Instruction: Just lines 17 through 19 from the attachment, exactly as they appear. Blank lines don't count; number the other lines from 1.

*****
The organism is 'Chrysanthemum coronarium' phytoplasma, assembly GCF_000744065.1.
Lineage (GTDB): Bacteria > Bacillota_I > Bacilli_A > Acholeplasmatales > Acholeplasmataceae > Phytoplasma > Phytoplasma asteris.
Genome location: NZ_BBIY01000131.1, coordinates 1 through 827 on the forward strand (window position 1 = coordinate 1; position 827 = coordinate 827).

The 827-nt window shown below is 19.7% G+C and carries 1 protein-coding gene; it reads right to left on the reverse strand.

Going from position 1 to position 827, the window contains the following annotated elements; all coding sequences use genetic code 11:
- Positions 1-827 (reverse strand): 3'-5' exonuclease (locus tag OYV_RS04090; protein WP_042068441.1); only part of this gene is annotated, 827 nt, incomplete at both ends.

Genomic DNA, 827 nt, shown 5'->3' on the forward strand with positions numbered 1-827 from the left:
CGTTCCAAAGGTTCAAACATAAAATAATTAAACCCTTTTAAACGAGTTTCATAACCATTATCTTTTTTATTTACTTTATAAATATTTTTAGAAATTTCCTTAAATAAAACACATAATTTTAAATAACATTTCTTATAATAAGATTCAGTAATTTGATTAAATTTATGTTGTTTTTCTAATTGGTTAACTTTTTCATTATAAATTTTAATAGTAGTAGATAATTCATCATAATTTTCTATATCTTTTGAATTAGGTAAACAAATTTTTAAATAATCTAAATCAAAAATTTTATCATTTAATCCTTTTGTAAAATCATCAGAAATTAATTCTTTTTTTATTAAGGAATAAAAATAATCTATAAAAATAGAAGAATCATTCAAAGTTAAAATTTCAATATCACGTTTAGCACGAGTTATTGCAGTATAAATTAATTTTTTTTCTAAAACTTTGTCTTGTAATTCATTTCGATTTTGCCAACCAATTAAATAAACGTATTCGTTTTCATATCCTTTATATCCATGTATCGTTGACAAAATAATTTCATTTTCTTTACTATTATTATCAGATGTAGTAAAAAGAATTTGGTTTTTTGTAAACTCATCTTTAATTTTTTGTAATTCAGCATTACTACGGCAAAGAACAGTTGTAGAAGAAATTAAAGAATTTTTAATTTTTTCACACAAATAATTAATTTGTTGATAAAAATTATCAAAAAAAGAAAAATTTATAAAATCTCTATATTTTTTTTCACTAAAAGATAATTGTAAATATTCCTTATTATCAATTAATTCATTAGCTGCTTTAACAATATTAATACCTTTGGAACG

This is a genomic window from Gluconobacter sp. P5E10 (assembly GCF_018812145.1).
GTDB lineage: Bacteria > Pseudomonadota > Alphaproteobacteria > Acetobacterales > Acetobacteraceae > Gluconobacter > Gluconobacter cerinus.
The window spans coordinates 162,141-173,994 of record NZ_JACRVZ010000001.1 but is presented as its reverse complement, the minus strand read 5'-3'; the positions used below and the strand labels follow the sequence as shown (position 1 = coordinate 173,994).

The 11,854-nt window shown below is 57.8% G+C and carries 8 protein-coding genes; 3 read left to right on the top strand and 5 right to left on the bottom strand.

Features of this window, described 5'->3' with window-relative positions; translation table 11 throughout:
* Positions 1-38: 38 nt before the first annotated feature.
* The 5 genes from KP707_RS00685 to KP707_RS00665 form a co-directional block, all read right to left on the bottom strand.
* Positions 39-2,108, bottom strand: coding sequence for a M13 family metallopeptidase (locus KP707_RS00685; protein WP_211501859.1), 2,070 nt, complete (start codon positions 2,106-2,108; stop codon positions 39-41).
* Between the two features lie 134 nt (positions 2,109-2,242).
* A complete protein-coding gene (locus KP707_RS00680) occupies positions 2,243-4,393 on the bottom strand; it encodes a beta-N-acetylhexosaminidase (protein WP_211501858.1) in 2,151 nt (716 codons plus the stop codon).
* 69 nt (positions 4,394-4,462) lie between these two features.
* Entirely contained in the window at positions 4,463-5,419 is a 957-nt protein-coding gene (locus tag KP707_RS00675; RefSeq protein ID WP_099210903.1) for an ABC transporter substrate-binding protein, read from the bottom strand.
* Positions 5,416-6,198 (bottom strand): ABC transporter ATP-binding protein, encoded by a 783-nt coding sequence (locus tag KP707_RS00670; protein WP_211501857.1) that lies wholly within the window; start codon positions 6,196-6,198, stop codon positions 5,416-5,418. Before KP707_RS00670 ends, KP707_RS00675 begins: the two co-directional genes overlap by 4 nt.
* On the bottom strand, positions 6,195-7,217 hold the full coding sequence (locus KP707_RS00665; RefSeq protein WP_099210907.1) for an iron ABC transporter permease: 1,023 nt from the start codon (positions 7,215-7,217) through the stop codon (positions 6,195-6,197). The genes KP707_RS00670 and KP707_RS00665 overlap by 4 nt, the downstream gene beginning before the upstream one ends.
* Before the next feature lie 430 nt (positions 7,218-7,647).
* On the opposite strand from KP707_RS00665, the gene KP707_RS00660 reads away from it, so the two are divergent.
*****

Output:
* Between the two features lie 134 nt (positions 2,109-2,242).
* A complete protein-coding gene (locus KP707_RS00680) occupies positions 2,243-4,393 on the bottom strand; it encodes a beta-N-acetylhexosaminidase (protein WP_211501858.1) in 2,151 nt (716 codons plus the stop codon).
* 69 nt (positions 4,394-4,462) lie between these two features.